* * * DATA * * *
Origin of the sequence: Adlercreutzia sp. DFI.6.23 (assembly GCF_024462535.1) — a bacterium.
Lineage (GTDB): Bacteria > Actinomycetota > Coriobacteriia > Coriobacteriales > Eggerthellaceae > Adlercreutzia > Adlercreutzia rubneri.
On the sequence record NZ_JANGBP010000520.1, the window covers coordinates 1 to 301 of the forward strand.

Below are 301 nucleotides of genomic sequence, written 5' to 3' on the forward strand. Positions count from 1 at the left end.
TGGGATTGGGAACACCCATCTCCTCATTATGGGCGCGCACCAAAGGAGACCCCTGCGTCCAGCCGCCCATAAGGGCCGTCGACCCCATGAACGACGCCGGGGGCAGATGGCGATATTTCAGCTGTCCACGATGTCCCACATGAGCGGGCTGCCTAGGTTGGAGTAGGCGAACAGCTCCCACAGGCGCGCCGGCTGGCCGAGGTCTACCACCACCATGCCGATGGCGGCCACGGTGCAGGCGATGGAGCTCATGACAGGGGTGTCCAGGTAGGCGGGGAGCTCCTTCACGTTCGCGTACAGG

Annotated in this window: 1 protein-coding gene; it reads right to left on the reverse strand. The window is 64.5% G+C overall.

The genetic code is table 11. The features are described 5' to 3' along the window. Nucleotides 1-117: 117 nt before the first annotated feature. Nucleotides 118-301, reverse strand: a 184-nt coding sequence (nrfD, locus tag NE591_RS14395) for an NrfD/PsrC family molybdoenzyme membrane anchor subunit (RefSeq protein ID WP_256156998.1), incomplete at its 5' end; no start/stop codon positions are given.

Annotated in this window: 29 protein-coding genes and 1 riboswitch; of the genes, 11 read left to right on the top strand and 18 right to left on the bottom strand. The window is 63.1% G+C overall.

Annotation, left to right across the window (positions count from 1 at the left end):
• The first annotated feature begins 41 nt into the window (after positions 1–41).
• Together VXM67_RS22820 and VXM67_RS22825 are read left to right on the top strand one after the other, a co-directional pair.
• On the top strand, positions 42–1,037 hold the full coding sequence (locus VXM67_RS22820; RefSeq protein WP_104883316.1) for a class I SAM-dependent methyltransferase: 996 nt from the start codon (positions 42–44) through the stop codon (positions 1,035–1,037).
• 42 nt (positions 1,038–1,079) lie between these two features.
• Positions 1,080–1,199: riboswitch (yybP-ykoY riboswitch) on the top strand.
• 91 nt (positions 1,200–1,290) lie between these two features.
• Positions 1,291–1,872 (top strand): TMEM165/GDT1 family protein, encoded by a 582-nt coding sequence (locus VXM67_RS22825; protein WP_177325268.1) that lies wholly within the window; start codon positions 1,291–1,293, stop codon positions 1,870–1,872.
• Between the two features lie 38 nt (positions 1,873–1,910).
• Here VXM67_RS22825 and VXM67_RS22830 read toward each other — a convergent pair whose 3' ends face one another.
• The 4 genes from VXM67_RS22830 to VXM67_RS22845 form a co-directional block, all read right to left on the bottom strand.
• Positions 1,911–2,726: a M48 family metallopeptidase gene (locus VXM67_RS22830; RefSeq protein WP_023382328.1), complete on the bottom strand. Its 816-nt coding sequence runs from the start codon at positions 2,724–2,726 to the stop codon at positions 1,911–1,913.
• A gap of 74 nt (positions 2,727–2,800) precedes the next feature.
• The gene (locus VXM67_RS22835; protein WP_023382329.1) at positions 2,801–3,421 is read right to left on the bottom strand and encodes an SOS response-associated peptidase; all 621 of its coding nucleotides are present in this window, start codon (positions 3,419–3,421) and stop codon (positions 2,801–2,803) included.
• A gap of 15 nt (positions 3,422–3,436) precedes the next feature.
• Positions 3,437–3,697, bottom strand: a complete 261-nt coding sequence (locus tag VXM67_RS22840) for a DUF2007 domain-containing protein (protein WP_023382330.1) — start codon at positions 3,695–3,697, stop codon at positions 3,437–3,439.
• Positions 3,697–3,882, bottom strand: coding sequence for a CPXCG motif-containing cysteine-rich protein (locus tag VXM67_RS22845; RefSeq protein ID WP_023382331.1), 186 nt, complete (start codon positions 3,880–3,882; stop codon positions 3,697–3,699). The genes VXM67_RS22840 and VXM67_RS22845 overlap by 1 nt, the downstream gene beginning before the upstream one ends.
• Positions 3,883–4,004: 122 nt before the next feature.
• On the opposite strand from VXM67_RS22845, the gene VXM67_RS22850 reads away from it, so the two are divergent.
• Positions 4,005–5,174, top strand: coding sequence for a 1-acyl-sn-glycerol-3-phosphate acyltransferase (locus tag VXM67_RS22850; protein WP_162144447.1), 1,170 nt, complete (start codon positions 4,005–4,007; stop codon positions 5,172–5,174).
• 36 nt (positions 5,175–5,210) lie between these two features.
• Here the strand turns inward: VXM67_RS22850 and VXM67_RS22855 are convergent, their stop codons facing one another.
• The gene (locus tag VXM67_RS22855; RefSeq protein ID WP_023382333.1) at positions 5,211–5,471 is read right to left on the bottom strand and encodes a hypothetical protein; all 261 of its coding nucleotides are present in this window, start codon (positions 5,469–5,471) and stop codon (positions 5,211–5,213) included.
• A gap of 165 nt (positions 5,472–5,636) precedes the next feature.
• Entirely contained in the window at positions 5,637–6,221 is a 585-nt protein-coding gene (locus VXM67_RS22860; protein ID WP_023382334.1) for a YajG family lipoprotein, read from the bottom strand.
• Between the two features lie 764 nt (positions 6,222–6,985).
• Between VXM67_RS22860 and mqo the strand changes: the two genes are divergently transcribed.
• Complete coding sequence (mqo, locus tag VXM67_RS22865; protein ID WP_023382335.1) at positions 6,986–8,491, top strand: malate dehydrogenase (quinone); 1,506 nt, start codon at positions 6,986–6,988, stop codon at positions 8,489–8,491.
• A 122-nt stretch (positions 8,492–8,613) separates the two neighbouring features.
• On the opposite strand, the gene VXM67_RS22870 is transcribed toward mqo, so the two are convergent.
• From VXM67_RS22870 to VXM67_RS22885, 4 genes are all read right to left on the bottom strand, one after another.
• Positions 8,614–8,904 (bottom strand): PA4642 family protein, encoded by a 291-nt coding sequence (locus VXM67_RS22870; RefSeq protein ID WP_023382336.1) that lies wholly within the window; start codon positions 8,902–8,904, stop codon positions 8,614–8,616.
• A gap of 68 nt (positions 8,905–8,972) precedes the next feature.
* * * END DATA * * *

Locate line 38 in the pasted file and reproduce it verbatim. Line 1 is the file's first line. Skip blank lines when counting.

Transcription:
• On the opposite strand, the gene VXM67_RS22870 is transcribed toward mqo, so the two are convergent.